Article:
In previous posts, I wrote about paramedics’ ability to identify STEMIs and about the computer’s ability to identify STEMIs. My conclusions were that unless 12-lead interpretation is a major and continual focus of paramedic education and qualify assurance, paramedics’ ability to recognize STEMI will not be optimal. While most paramedics can easily identify an inferior STEMI, lateral and anterior can at times be more difficult, the lateral because it is often subtler and the anterior because it is often confused by the STEMI mimics. As far as the computer’s interpretation ability, while it can be used as an interpretation assist, and is constantly being improved, I don’t feel it is yet ready for prime-time. The software misses too many STEMIs and inaccurately calls too many nonSTEMIs as STEMIs. While the computer companies are working hard to improve their algorithm, they are just not there yet. Today I address the question of transmitting 12-leads. Should all paramedic services be required to have 12-lead transmission capability?
I admit I have had a small bias against transmission. The services I have worked for have not had the transmission capability (We are getting it very soon). In our area there are three hospitals that allow paramedics to activate the cath lab based on recognition, one that requires transmission for the hospital to preactivate the cath lab. Unless, the patient absolutely insists, I go to the other hospitals because I know I can get the patient to the cath lab quicker because those hospitals will activate in advance of our arrival at the ED based on my interpretation alone. I do also work for a hospital where half the STEMIs that come in are from services that transmit and the other half do not. Our best times are from the service that does not transmit, but just barely.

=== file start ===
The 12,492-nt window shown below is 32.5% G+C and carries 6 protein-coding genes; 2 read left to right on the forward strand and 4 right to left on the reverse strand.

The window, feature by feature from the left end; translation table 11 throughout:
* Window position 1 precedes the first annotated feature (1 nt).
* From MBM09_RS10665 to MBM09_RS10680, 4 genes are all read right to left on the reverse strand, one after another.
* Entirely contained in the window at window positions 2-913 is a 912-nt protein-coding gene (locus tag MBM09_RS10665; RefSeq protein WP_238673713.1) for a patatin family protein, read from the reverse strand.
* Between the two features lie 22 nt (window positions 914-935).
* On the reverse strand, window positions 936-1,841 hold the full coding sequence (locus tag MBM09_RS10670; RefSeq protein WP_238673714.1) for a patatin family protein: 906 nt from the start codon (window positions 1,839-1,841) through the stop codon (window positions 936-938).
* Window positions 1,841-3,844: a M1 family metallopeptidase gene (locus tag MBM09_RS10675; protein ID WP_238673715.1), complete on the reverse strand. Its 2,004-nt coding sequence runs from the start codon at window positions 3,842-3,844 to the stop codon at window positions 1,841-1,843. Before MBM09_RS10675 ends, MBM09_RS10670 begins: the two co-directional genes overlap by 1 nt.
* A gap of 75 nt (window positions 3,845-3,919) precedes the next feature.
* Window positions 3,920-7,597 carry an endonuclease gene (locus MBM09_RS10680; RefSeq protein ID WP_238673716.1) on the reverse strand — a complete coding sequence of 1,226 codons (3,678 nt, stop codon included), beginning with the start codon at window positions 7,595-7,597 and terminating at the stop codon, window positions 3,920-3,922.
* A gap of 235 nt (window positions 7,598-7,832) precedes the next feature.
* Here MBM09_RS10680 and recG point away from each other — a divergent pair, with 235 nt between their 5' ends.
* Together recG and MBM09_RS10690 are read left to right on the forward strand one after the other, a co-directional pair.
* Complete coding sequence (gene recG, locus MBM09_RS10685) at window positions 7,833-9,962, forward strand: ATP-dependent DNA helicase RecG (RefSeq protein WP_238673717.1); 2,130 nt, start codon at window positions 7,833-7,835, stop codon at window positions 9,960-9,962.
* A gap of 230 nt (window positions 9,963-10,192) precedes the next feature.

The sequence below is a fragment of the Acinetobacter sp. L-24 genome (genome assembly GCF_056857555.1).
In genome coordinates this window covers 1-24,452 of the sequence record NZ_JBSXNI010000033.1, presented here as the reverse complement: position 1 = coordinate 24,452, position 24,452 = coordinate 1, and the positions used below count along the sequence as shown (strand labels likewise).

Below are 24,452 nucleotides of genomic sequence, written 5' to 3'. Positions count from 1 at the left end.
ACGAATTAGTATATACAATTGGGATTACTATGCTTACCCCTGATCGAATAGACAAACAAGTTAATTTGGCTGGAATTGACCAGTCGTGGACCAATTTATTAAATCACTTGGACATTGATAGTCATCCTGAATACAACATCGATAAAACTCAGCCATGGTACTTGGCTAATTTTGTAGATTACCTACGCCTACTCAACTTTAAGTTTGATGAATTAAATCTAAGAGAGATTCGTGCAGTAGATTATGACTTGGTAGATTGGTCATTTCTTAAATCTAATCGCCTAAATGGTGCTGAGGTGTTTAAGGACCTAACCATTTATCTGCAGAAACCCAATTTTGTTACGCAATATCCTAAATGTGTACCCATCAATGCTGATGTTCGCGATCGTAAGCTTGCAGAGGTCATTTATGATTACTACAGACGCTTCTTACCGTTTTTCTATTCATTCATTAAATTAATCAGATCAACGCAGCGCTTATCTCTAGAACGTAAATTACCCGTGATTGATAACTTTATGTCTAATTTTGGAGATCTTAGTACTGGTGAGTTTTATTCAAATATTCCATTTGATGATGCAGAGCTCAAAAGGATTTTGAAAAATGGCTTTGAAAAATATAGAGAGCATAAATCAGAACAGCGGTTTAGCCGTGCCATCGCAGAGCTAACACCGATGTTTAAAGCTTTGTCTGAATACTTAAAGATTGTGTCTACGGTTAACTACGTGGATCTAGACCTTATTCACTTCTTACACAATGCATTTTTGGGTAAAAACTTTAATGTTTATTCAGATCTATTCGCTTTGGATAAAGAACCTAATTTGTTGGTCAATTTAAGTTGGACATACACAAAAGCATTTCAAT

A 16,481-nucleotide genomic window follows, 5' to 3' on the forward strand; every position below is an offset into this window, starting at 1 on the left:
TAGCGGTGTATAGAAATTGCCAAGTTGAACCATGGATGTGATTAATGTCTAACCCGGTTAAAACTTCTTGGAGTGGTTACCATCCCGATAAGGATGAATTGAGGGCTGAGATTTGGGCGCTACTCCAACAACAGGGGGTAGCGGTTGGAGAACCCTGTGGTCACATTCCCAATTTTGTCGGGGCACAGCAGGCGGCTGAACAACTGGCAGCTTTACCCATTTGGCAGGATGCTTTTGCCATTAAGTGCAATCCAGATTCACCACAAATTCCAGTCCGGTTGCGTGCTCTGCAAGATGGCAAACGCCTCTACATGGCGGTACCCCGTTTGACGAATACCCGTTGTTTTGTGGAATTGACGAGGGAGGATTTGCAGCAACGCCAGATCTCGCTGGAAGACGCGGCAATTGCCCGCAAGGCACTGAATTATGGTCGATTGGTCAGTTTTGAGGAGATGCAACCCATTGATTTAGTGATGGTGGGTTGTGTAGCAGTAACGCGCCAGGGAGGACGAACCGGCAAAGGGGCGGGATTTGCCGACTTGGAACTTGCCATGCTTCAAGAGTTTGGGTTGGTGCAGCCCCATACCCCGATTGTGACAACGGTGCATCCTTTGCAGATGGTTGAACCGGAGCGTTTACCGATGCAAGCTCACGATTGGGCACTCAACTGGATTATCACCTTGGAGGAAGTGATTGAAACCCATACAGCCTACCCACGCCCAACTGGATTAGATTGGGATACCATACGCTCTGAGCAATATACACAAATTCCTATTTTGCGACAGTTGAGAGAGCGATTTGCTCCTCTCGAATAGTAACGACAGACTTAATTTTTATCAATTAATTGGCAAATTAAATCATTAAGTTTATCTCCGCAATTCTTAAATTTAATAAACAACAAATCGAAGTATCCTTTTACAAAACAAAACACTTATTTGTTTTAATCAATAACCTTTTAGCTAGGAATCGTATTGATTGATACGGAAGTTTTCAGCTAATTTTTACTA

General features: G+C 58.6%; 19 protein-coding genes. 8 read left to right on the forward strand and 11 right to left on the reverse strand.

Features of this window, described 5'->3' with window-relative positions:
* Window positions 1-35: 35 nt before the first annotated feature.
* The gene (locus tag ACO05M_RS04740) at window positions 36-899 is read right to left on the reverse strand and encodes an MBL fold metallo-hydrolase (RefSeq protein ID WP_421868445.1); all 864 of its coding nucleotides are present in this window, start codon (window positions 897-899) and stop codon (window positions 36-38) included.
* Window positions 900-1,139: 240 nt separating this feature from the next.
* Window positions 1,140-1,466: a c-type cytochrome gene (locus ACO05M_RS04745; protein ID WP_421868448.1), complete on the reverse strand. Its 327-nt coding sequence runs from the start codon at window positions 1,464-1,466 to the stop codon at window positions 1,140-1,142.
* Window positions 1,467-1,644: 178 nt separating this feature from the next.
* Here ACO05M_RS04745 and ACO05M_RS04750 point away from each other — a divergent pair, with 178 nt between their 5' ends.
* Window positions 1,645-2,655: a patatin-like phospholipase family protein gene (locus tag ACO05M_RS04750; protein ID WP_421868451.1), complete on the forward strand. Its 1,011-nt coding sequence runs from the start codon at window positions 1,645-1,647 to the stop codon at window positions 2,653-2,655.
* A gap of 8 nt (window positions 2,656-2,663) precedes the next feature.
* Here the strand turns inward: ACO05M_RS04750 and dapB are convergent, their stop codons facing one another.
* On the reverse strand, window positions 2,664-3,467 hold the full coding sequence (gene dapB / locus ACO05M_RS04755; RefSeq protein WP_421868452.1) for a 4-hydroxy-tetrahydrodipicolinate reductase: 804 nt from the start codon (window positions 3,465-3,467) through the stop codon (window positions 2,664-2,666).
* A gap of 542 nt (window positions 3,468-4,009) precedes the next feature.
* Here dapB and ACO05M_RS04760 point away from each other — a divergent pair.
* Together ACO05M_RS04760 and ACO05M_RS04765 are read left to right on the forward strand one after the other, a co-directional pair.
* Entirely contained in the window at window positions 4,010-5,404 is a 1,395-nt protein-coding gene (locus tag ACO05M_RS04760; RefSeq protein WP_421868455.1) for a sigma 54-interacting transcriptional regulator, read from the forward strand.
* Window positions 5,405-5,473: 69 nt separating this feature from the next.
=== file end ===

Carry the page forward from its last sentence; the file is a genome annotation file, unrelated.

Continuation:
Transmission is not necessary for the obvious big I can see it from across the room STEMIs if you have a paramedic who can give a good patch and a doctor at the other end willing to trust the interpretation. Two hospitals in our state that have excellent door to balloon times (their medics go right to the cath lab) do not rely on transmission at all. But here is the question I wonder about. If you rely on paramedics alone, are paramedics more apt to only call in the obvious STEMIs? What happens to the patients with the more subtler STEMIs? Are they missed? I would like to see a study asking this question. I wonder about this because we have had an occasional hard time just getting paramedics to call in on obvious STEMIs. In hospitals that have 100% of their services transmitting, do they have fewer missed STEMIs than those hospitals where none of their services transmit? By missed STEMI I mean a STEMI that is not recognized until the hospital that shows the same morphology on the prehospital 12-lead as opposed to the ECG evolving into a STEMI after ED arrival. My guess is that the all transmission system, where paramedics are encouraged to send in borderline 12-Leads capture a greater percentage of STEMIs. But this is just a hypothesis. I await a study for verification.
What do I feel is the ideal system? Here it is:
1. Include 12-lead competency in all paramedic education and QA
2. Encourage medics to consider but not rely on computer interpretation.
3. Tell medics to call in not just definite STEMIs but possible STEMIs. There is no shame in being wrong.
4. Add transmission capability.
With these four components in place, no STEMI should fall through the cracks.